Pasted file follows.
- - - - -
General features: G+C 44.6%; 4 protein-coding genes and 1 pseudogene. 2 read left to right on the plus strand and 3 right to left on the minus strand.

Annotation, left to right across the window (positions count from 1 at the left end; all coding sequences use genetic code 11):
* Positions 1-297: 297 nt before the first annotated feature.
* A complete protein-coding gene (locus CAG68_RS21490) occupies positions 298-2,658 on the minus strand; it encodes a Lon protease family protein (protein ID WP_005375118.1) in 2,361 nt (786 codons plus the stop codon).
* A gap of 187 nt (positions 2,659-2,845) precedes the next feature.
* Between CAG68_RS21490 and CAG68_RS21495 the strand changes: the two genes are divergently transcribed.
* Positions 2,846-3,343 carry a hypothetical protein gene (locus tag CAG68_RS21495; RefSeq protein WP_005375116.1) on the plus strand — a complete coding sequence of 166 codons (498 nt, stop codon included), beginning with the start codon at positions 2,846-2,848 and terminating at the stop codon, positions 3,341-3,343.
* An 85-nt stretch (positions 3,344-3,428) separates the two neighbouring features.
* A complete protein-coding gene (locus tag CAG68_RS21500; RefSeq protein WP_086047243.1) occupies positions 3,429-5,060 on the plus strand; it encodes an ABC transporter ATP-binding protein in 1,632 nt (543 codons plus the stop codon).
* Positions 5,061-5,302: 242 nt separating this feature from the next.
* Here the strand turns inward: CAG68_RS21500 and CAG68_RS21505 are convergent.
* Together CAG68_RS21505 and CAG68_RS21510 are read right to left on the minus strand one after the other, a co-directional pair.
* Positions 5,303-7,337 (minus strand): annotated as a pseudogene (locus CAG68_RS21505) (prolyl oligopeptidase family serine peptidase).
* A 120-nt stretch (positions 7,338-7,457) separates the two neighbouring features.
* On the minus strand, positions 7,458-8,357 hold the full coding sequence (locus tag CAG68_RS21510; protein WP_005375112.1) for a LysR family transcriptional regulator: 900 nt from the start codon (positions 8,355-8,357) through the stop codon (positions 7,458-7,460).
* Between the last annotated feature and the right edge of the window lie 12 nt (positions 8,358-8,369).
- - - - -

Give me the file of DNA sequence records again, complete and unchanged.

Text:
General features: G+C 44.6%; 4 protein-coding genes and 1 pseudogene. 2 read left to right on the plus strand and 3 right to left on the minus strand.

Annotation, left to right across the window (positions count from 1 at the left end; all coding sequences use genetic code 11):
* Positions 1-297: 297 nt before the first annotated feature.
* A complete protein-coding gene (locus CAG68_RS21490) occupies positions 298-2,658 on the minus strand; it encodes a Lon protease family protein (protein ID WP_005375118.1) in 2,361 nt (786 codons plus the stop codon).
* A gap of 187 nt (positions 2,659-2,845) precedes the next feature.
* Between CAG68_RS21490 and CAG68_RS21495 the strand changes: the two genes are divergently transcribed.
* Positions 2,846-3,343 carry a hypothetical protein gene (locus tag CAG68_RS21495; RefSeq protein WP_005375116.1) on the plus strand — a complete coding sequence of 166 codons (498 nt, stop codon included), beginning with the start codon at positions 2,846-2,848 and terminating at the stop codon, positions 3,341-3,343.
* An 85-nt stretch (positions 3,344-3,428) separates the two neighbouring features.
* A complete protein-coding gene (locus tag CAG68_RS21500; RefSeq protein WP_086047243.1) occupies positions 3,429-5,060 on the plus strand; it encodes an ABC transporter ATP-binding protein in 1,632 nt (543 codons plus the stop codon).
* Positions 5,061-5,302: 242 nt separating this feature from the next.
* Here the strand turns inward: CAG68_RS21500 and CAG68_RS21505 are convergent.
* Together CAG68_RS21505 and CAG68_RS21510 are read right to left on the minus strand one after the other, a co-directional pair.
* Positions 5,303-7,337 (minus strand): annotated as a pseudogene (locus CAG68_RS21505) (prolyl oligopeptidase family serine peptidase).
* A 120-nt stretch (positions 7,338-7,457) separates the two neighbouring features.
* On the minus strand, positions 7,458-8,357 hold the full coding sequence (locus tag CAG68_RS21510; protein WP_005375112.1) for a LysR family transcriptional regulator: 900 nt from the start codon (positions 8,355-8,357) through the stop codon (positions 7,458-7,460).
* Between the last annotated feature and the right edge of the window lie 12 nt (positions 8,358-8,369).